Evaluation of instantaneous and cumulative models for reactivity ratio estimation with multiresponse scenarios
Estimating reactivity ratios in multicomponent polymerizations is becoming increasingly important. At the same time, using cumulative models is becoming imperative, as some multicomponent systems are inherently so fast that instantaneous "approximate" models can not be used. In the first part of the thesis, triad fractions (sequence length characteristics) are employed in a multiresponse scenario, investigating different error structures and levels. A comparison is given between instantaneous triad fraction models and instantaneous composition model, which represent the current state-of-the-art. In the second part of the thesis, extensions are discussed with cumulative composition and triad fraction models over the whole conversion range, thus relating the problem of reactivity ratio estimation to the optimal design of experiments (i. e. optimal sampling) over polymerization time and conversion. The performance of cumulative multiresponse models is superior to that of their instantaneous counterparts, which can be explained from an information content point of view. As a side-project, the existence of azeotropic points is investigated in terpolymer (Alfrey-Goldfinger equation) and tetrapolymer (Walling-Briggs equation) systems.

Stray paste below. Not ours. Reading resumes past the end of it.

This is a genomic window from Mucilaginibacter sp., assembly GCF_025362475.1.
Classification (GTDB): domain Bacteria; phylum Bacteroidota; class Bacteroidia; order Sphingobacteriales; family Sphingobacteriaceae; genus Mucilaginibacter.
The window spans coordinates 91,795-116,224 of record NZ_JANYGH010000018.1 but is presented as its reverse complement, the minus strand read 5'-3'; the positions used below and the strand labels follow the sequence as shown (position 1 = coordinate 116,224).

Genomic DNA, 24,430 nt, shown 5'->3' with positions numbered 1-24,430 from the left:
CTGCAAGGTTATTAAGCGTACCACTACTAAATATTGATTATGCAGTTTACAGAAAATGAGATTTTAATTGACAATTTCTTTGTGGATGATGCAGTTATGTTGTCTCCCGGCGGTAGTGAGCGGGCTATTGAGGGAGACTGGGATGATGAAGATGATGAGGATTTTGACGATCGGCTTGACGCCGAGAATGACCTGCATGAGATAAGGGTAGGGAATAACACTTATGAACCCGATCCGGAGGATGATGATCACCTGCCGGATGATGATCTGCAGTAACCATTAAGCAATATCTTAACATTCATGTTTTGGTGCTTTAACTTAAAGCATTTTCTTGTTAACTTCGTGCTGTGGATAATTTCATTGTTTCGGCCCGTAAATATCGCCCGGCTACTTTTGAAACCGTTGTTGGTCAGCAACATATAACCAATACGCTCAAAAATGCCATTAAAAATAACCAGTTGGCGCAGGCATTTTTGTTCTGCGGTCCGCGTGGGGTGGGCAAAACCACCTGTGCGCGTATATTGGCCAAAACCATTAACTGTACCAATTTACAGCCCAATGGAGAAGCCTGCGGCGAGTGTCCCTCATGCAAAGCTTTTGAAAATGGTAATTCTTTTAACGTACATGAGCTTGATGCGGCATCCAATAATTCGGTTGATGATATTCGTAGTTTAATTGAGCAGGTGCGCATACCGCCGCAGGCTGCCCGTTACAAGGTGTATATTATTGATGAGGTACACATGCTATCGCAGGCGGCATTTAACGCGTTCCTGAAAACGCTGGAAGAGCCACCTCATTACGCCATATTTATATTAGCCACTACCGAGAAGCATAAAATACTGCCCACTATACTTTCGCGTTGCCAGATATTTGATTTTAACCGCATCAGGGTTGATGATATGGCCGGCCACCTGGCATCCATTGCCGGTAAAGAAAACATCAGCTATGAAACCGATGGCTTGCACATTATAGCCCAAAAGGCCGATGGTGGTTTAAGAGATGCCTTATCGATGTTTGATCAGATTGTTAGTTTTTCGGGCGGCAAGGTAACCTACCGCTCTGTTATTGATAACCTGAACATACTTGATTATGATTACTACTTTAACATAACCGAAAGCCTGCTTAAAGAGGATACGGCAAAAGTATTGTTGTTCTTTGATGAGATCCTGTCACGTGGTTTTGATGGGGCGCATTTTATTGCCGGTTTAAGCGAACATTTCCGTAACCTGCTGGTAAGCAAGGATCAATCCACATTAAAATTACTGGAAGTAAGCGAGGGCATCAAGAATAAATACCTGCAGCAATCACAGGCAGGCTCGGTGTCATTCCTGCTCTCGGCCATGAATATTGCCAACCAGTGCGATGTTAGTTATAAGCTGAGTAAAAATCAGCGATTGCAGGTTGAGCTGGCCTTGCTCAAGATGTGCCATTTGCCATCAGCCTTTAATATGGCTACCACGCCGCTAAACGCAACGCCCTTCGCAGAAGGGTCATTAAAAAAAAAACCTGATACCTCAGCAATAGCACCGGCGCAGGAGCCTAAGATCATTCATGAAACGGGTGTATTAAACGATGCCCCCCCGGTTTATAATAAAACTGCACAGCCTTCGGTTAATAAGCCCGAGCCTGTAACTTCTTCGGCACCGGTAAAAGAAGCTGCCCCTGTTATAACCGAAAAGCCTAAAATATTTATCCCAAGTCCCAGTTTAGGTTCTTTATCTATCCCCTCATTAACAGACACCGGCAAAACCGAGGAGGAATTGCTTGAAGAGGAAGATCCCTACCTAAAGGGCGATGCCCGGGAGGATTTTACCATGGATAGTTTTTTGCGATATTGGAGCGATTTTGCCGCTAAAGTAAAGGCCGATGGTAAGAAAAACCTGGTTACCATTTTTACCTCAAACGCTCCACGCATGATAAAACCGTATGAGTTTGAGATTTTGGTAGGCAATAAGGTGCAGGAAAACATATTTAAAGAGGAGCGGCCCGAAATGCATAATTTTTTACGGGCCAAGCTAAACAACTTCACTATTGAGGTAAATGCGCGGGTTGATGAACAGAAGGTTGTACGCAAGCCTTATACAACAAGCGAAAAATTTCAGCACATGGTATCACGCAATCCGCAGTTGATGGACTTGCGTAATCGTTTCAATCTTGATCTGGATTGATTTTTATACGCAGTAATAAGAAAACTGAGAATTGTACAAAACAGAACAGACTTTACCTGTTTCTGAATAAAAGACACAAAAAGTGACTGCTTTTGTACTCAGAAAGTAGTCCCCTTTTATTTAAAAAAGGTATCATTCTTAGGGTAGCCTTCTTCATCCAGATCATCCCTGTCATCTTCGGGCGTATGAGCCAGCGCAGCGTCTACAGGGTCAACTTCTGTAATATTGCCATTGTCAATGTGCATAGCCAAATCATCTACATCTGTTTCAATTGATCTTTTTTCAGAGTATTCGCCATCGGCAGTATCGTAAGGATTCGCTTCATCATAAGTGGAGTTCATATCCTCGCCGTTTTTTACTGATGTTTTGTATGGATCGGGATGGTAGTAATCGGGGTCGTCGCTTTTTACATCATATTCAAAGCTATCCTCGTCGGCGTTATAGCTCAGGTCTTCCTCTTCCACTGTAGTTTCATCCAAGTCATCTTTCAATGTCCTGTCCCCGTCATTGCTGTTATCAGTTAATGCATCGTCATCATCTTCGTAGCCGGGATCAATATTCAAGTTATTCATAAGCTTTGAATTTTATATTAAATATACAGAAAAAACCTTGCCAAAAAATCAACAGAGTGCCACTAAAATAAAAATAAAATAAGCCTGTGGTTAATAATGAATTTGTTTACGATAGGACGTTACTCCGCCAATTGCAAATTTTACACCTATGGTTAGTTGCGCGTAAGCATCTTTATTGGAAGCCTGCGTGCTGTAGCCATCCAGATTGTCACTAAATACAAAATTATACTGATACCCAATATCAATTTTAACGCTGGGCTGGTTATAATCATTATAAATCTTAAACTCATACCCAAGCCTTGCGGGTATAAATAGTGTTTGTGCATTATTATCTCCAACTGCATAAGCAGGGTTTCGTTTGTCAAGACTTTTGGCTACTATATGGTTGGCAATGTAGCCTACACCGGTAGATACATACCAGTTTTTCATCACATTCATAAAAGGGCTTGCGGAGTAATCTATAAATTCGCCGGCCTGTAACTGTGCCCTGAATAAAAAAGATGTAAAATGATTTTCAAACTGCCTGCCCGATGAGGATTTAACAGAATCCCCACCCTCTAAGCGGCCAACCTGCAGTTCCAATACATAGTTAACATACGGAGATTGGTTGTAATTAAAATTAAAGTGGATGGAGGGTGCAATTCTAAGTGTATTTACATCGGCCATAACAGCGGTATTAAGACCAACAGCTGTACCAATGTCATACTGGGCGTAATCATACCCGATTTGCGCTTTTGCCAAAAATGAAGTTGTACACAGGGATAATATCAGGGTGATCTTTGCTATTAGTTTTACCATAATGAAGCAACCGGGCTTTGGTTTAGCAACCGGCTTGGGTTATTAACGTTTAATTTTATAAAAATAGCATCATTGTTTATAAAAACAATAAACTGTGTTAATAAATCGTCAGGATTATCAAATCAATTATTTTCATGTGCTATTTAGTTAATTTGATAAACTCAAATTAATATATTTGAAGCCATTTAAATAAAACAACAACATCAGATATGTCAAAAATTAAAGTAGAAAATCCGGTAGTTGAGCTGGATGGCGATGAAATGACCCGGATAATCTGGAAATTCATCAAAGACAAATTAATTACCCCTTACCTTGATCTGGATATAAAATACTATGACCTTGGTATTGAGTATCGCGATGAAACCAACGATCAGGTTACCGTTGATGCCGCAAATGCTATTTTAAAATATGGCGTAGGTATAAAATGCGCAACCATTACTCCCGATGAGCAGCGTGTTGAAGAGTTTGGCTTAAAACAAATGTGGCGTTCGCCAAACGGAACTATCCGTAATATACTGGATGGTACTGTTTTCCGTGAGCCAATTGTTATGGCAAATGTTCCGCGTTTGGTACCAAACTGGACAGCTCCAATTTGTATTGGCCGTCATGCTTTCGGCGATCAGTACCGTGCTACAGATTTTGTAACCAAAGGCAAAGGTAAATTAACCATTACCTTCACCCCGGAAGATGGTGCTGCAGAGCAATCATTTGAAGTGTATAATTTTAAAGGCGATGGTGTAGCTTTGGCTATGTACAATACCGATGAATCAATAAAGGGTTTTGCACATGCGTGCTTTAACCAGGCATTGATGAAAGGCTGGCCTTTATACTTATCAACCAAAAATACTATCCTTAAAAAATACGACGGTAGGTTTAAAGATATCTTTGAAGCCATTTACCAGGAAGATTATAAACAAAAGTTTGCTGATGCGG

School:University of Waterloo
School Location:Canada - Ontario
Source Type:Master's Thesis
Keywords:chemical engineering reactivity ratio experimental design multiresponse cumulative model azeotropic point terpolymer copolymer multicomponent polymer error structure
Date of Publication:01/01/2004